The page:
Available in a rainbow of colors, the petunia (Petunia hybrida) is a popular perennial most often grown as an annual. With full sun and regular water, petunias will grow in any USDA hardiness zone. Petunias bring color to any garden, with flowers in shapes ranging from delicate funnels to wavy ruffles. In cooler regions, petunias are popular summer flowers that die off at first frost, and in warmer, more humid regions, they are used for winter and spring color, as humidity will cause them to die back.
This class of petunias provides the least amount of blooms but does offer a wide range of colors. Flowers are ruffled or wavy and are available in pink, reds, blue, white, pale yellow and some striped combinations. These petunias are sturdy and may grow to 27 inches high and 3 feet wide, according to the 1997 Sunset National Garden Book. Blooms are nearly 5 inches across. Some varieties, including Cascade, Countdown and Supercascade, are popular for hanging baskets, as the plants will--as the names imply--cascade.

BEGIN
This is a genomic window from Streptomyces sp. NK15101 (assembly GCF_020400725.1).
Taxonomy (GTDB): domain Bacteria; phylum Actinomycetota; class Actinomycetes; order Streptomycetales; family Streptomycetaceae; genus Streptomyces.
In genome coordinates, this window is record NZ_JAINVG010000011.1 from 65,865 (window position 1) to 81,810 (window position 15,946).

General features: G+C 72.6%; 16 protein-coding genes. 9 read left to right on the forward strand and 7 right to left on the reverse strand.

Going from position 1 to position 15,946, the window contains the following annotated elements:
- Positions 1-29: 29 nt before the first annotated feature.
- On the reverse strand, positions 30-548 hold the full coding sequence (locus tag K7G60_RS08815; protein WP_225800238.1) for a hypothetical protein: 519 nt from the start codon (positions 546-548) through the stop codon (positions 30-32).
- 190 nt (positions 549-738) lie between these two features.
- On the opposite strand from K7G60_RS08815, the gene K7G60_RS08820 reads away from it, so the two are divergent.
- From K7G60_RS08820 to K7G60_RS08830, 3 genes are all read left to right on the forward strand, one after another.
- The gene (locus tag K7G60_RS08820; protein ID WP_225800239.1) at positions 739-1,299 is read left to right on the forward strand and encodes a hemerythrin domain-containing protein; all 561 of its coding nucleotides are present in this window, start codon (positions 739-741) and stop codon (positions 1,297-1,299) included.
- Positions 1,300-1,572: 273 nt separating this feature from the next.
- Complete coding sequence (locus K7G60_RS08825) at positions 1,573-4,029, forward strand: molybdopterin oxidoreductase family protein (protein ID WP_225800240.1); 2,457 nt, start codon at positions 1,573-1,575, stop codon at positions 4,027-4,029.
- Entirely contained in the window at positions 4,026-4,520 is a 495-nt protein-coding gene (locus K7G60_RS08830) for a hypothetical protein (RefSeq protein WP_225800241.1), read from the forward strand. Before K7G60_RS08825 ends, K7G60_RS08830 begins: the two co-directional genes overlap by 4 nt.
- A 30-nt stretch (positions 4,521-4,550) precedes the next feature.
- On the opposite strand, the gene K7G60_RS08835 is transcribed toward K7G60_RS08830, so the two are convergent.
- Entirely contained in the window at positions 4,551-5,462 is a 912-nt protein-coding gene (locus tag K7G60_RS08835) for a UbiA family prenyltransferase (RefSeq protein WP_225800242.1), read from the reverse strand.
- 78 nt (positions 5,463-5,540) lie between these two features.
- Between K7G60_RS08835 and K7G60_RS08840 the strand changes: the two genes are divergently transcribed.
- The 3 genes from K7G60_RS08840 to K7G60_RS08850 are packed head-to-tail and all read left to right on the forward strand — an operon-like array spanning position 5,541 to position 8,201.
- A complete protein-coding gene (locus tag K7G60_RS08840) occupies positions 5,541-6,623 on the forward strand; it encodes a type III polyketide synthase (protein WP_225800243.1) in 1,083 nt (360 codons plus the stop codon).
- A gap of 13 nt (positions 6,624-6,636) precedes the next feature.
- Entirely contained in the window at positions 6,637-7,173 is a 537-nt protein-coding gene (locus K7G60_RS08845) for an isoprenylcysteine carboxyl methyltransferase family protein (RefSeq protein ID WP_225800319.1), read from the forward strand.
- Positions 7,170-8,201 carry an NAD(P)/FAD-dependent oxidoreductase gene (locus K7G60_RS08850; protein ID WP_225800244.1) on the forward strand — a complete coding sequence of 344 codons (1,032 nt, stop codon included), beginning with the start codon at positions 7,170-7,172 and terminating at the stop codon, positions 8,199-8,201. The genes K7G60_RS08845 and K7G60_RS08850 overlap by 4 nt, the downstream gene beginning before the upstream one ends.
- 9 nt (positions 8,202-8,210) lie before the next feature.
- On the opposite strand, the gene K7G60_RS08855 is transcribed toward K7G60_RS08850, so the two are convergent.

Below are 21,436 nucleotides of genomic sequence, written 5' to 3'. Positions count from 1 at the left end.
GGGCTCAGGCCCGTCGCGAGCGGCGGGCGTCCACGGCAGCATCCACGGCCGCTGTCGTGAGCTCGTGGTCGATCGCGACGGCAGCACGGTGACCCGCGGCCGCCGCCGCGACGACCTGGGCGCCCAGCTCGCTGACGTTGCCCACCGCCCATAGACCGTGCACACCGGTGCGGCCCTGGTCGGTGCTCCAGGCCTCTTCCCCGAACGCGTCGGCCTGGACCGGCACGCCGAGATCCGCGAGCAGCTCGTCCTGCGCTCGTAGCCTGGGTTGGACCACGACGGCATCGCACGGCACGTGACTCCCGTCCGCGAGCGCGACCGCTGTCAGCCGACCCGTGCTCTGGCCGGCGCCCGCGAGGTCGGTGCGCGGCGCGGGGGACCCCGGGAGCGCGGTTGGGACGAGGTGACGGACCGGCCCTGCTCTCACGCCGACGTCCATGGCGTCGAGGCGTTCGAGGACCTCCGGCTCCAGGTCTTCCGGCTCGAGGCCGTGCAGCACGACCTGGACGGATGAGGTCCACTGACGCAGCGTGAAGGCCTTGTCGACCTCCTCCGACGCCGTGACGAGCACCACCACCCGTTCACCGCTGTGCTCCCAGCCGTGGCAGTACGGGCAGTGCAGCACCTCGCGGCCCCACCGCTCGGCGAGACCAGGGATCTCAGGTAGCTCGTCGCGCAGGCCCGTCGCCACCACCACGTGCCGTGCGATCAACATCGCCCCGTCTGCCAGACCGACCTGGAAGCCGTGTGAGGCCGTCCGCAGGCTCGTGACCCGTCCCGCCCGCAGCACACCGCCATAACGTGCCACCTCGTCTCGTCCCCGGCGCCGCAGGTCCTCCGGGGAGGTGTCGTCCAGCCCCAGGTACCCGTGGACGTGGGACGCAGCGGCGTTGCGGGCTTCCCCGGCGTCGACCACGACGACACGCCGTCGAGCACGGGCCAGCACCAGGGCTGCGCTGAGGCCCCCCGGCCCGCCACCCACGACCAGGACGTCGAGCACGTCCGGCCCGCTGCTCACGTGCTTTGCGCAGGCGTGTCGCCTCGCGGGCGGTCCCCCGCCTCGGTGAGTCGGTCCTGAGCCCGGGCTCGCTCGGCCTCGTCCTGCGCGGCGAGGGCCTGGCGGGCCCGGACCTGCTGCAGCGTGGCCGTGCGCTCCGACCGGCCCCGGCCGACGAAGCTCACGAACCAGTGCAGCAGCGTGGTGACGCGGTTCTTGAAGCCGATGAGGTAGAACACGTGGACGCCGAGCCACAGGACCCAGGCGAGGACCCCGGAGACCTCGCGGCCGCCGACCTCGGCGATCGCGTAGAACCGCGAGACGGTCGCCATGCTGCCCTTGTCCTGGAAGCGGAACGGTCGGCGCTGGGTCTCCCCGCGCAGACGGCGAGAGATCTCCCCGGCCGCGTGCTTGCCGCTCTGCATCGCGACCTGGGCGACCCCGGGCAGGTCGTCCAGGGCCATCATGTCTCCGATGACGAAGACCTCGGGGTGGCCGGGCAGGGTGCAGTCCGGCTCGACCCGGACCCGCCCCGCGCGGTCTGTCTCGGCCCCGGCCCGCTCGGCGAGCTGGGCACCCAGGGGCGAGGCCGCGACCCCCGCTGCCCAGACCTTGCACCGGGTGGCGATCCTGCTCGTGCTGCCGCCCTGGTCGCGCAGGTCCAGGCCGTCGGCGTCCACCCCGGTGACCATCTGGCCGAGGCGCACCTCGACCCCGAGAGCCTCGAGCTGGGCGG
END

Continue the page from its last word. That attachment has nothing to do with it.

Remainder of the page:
Similar to the grandiflora series, the hybrid multiflora has a small flower, about 2 inches across, and is available in several colors, including bright yellow and cream. These petunias may have single or double blooms that are 2 inches across, and the plants themselves, which are more compact than other types, are often used in bedding or large plantings. Flowers on the Joy and Plum varieties have satin-textured blooms, while the Summer Sun has a bold yellow flower.
Resembling a dwarf version of the multiflora class, milliflora petunias grow to about 10 inches with blooms that are about 1 1/2 inches across. Used in bedding, these petunias are also a good choice for pots, window boxes or other small spaces. The Fantasy variety, which according to SouthernLiving.com debuted in 1996, is among the most widespread and blooms are available in pink, red, blue or ivory.